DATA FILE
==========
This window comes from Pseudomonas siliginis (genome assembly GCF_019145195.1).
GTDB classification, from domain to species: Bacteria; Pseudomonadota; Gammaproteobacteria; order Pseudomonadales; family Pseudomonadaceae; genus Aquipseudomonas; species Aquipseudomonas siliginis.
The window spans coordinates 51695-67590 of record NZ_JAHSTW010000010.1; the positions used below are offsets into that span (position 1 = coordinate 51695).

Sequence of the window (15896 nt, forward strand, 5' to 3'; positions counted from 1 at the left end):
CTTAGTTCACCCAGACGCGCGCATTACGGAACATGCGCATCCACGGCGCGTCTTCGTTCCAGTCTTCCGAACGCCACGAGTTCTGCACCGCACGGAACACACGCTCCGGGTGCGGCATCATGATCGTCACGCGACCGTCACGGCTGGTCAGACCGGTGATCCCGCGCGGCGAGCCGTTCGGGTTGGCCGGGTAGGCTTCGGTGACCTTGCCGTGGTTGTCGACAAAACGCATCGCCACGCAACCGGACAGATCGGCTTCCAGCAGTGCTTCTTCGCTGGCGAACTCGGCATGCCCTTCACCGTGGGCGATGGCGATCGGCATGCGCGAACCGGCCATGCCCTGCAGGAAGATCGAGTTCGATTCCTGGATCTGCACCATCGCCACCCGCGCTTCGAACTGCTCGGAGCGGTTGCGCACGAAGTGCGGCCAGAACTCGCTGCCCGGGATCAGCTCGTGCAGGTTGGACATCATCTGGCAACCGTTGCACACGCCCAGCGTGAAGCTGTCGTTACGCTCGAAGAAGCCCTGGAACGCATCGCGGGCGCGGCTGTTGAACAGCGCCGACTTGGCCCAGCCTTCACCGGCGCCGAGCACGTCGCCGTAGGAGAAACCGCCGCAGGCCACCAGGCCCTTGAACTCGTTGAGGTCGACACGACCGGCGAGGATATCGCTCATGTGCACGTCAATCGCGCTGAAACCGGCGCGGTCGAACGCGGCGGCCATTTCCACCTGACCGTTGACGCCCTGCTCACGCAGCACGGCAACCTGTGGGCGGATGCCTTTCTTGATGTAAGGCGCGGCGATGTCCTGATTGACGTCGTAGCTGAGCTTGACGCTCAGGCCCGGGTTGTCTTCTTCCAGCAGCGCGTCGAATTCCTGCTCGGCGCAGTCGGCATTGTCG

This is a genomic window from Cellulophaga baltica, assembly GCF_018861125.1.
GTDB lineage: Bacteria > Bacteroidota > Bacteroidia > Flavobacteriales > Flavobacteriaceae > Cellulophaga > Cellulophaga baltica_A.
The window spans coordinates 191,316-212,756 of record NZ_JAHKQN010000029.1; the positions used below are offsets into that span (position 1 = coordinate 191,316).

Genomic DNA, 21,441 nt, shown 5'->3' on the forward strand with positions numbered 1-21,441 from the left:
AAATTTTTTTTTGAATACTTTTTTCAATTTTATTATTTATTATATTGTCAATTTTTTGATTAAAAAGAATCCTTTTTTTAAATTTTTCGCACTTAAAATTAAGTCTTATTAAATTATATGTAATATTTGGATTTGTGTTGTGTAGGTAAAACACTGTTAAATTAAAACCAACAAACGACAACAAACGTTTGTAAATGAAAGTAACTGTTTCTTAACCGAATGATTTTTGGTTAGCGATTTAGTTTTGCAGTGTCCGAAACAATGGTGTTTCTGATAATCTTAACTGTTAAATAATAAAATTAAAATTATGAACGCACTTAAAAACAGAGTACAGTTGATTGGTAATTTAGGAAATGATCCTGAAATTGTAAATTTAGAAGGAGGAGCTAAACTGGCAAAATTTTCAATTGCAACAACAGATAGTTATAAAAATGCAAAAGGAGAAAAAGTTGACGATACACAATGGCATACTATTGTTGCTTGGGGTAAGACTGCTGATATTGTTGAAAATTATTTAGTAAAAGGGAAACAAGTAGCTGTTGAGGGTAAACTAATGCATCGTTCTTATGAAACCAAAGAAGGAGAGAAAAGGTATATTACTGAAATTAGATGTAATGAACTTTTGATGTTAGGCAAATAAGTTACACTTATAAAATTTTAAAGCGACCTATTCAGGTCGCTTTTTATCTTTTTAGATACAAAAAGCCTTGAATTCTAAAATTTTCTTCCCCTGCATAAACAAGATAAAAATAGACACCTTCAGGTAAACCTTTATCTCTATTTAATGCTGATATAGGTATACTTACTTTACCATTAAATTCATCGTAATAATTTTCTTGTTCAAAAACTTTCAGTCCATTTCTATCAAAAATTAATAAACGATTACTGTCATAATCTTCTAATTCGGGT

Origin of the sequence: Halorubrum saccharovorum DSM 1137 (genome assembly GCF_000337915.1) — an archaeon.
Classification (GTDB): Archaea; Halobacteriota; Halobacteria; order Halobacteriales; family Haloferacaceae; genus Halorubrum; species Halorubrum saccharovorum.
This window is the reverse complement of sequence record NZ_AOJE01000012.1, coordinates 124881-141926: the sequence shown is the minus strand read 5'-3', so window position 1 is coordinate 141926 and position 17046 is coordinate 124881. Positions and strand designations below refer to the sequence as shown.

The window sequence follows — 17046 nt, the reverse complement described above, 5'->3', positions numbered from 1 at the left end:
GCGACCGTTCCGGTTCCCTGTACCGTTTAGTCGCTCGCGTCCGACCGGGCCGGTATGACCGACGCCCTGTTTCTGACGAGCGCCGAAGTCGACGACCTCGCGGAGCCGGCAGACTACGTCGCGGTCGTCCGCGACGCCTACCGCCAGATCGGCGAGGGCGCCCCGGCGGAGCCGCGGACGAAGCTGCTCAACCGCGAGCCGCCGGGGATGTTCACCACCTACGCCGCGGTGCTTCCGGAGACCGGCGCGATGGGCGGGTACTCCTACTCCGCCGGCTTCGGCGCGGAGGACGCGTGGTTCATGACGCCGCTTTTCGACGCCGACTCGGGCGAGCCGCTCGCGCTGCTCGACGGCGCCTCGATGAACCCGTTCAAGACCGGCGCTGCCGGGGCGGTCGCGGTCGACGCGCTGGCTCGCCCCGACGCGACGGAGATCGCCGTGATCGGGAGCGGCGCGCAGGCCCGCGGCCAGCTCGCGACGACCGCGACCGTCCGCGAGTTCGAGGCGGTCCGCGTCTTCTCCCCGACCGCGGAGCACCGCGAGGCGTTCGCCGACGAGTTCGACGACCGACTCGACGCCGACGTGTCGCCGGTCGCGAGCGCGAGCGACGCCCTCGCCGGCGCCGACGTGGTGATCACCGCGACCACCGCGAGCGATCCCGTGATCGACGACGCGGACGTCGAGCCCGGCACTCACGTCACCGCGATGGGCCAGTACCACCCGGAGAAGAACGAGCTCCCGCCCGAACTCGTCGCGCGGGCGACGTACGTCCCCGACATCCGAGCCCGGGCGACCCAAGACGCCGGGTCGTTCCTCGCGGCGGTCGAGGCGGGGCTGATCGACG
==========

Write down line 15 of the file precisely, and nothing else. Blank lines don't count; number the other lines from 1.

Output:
GCGACCGTTCCGGTTCCCTGTACCGTTTAGTCGCTCGCGTCCGACCGGGCCGGTATGACCGACGCCCTGTTTCTGACGAGCGCCGAAGTCGACGACCTCGCGGAGCCGGCAGACTACGTCGCGGTCGTCCGCGACGCCTACCGCCAGATCGGCGAGGGCGCCCCGGCGGAGCCGCGGACGAAGCTGCTCAACCGCGAGCCGCCGGGGATGTTCACCACCTACGCCGCGGTGCTTCCGGAGACCGGCGCGATGGGCGGGTACTCCTACTCCGCCGGCTTCGGCGCGGAGGACGCGTGGTTCATGACGCCGCTTTTCGACGCCGACTCGGGCGAGCCGCTCGCGCTGCTCGACGGCGCCTCGATGAACCCGTTCAAGACCGGCGCTGCCGGGGCGGTCGCGGTCGACGCGCTGGCTCGCCCCGACGCGACGGAGATCGCCGTGATCGGGAGCGGCGCGCAGGCCCGCGGCCAGCTCGCGACGACCGCGACCGTCCGCGAGTTCGAGGCGGTCCGCGTCTTCTCCCCGACCGCGGAGCACCGCGAGGCGTTCGCCGACGAGTTCGACGACCGACTCGACGCCGACGTGTCGCCGGTCGCGAGCGCGAGCGACGCCCTCGCCGGCGCCGACGTGGTGATCACCGCGACCACCGCGAGCGATCCCGTGATCGACGACGCGGACGTCGAGCCCGGCACTCACGTCACCGCGATGGGCCAGTACCACCCGGAGAAGAACGAGCTCCCGCCCGAACTCGTCGCGCGGGCGACGTACGTCCCCGACATCCGAGCCCGGGCGACCCAAGACGCCGGGTCGTTCCTCGCGGCGGTCGAGGCGGGGCTGATCGACG